It all began, the time-honored story goes, with a peach basket plucked from a janitor's closet. Given two weeks to develop an indoor activity to occupy students at the YMCA Training School in Springfield, Mass., during brutal New England winters, Canadian-born physical-education instructor James Naismith hung the basket on the railing of a running track, which happened to be suspended 10 feet above the gymnasium floor. With the addition of a soccer ball, a second basket and a baker's dozen playing rules, basketball was born in December 1891.
It was a slow game, to say the least, with each goal requiring retrieval of the ball by individuals ascending ladders or poking broomsticks through the basket bottom from below. Metal rims had emerged by 1893, but open-bottom nets weren't in vogue for another 11 years. It's little wonder, then, that the first college basketball game, played January 18, 1896, was a low-scoring affair, with the University of Chicago outlasting Iowa, 15-12.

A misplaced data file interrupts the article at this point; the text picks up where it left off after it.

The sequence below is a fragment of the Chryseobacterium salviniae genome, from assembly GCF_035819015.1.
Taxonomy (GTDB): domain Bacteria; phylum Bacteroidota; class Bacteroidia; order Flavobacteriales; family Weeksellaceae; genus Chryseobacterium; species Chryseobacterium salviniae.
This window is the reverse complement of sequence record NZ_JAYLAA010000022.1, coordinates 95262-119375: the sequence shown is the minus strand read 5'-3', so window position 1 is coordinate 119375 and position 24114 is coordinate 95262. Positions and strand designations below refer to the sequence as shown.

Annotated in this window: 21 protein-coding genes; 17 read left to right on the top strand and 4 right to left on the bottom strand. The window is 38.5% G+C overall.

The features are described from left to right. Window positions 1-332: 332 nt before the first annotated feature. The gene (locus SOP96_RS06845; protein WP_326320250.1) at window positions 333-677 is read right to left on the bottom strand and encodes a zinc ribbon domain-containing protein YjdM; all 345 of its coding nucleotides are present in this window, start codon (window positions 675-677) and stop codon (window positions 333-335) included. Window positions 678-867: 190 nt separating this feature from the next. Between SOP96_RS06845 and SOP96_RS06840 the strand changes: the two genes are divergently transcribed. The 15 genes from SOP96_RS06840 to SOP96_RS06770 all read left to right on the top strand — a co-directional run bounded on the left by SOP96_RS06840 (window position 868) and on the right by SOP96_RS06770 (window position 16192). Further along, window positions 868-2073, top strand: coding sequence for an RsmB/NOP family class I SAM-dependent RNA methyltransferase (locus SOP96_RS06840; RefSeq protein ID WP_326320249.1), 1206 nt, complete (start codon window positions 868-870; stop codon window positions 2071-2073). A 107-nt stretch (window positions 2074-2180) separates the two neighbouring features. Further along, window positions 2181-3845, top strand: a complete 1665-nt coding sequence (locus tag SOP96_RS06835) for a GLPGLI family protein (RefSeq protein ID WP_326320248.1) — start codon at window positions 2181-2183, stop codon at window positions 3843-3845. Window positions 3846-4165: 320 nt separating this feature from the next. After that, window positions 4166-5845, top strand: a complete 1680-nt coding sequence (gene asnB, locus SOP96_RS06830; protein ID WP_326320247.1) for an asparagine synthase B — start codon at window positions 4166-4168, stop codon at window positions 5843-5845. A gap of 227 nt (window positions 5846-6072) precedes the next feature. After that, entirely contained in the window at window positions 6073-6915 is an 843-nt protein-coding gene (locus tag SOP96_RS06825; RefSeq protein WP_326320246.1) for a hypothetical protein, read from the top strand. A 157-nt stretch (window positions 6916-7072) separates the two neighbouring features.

Naismith, who died in 1939 having sought or received little fame or fortune from his invention, could not have imagined that the 18 students in Springfield who served as his inspiration more than a century ago would give way to today's estimated 300 million basketball participants worldwide. Nor could he have predicted the evolution of the game's namesake piece of equipment, the basket, and its increasingly sophisticated support structures and accessories. In fact, many of the biggest technological strides in basketball stanchion design and function have taken place only within the past 30 years -- all with the goal of making the game simpler to stage, safer and fairer to play, easier to officiate or just more fun to watch.